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Survey: Facilities managers struggling with commitment to energy efficiency

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While energy management is important to majority, an annual poll shows support for practical initiatives slipped over past 12 months

OK, this is one of those surveys that I was NOT happy to read on Earth Day eve: apparently, fewer building and facilities managers consider energy efficiency a priority in current/planned construction or retrofit projects. What's more, fewer of them agree with the statement: "Energy management is extremely or very important to our organization."

These are a couple of the top-level revelations in the latest Energy Efficiency Indicator, an annual research project and survey conducted by building automation technology company Johnson Controls and the International Facility Management Association. The two have been collaborating on this research for four years. The latest survey of North American facilities executives represents the opinions of 1,435 people who had capital or operations budget responsibility for facilities AND who were involved in reviewing or monitoring energy usage for their organization.

So, back to the data, which as I said, disappoints me. The good news is that a majority of those surveyed (65 percent) agree that they are paying more attention to energy efficiency than in 2009, while 84 percent said it is a priority for new or retrofit projects. It's just that those numbers were larger in 2009. For example, 93 percent of the respondents last year said that energy efficiency was a priority, which is 9 percentage points less than this year's number.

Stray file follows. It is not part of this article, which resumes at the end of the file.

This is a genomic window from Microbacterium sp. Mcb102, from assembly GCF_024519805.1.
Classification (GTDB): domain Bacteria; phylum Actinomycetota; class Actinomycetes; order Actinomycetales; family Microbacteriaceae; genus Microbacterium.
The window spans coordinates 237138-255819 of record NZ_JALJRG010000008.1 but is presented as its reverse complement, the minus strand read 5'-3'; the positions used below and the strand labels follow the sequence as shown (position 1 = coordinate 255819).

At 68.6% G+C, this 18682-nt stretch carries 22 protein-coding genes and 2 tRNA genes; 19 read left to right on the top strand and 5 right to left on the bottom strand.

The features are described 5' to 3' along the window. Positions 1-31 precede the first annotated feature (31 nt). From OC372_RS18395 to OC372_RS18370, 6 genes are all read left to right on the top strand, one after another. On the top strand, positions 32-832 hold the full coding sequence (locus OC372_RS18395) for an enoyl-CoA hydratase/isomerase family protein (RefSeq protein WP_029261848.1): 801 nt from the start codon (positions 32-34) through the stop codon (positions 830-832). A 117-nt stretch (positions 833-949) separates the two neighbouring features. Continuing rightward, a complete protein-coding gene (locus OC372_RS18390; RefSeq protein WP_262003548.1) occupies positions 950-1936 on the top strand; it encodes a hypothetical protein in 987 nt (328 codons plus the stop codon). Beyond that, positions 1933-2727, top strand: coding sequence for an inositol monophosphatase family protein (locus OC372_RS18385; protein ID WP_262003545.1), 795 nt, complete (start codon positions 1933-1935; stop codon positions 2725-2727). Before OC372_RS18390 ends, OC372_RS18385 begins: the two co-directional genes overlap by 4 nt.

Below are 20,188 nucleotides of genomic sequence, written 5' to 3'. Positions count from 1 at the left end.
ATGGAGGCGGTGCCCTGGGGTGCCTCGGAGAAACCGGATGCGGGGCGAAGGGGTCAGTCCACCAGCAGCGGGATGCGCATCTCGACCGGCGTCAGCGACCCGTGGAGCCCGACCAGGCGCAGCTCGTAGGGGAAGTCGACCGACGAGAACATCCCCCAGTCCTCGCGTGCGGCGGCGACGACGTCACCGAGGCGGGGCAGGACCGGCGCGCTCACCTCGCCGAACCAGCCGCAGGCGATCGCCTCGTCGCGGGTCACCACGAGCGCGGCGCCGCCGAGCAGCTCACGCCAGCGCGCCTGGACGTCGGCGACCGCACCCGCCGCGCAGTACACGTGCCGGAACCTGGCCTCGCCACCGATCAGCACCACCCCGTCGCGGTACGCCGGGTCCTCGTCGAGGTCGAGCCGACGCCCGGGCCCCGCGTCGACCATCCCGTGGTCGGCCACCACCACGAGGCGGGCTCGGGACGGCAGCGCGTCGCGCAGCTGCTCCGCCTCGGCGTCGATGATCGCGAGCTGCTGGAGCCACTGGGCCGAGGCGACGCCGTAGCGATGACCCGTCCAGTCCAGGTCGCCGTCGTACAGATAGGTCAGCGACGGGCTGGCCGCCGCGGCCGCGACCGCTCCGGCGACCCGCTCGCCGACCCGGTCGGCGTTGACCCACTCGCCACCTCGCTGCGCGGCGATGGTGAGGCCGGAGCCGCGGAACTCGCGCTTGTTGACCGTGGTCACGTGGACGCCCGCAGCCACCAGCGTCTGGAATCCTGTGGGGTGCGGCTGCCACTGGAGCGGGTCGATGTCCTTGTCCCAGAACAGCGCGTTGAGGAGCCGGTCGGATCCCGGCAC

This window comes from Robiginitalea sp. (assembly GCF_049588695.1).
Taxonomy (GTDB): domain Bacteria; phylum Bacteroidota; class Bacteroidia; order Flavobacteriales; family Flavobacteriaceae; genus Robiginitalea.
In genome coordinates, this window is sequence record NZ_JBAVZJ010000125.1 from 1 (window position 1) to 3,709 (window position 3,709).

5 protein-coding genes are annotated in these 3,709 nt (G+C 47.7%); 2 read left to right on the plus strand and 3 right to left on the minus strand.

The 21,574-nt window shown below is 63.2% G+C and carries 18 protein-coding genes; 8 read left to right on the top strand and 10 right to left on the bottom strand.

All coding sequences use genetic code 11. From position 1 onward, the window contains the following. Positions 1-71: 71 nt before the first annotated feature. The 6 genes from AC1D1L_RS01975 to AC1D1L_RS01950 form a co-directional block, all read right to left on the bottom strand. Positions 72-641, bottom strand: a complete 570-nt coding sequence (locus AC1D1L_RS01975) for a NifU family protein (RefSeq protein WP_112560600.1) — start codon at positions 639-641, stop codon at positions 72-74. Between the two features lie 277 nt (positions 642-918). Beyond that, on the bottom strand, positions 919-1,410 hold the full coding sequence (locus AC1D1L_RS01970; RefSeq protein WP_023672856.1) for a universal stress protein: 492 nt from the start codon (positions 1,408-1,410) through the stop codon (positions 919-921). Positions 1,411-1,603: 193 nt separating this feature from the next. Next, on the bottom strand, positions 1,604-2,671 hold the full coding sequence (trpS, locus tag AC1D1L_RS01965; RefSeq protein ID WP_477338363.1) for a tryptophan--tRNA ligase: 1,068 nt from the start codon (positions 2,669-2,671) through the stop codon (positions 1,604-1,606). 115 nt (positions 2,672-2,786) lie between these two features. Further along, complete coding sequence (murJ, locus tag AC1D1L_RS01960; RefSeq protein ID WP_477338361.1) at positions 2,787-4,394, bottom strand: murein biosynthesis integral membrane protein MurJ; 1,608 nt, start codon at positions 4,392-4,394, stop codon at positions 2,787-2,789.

Energy management was most important for executives representing the government and education sector, and for those managing more than 500,000 square feet of facilities.

Other key findings:

  • More than 40 percent said energy cost savings was an "extremely significant" factor in their decision to focus on energy efficiency
  • Concerns about greenhouse gas emissions are become increasingly important as a motivator
  • Close to three-quarters of respondents DID cite energy efficiency in buildings as one of their top six strategic priorities
  • 41 percent invested less in energy efficiency over the past 12 months as a result of the recession
  • MORE of the respondents DO expect to making capital expenditures and operating expenditures in energy efficiency over the NEXT six months
  • The retail sector is a notable laggard in energy efficiency improvements planned for the next 12 months, which is pretty mind-boggling when you consider the massive energy consumption of places like shopping malls
  • 44 percent require return on investment of less than three years for their investments in energy efficiency improvements

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Heather Clancy

Section Editor

Heather Clancy has written for United Press International, ZDNet, Entrepreneur, Fortune Small Business, the International Herald Tribune and the New York Times. She holds a degree from McGill University. She is based in New Jersey. Follow her on Twitter. Disclosure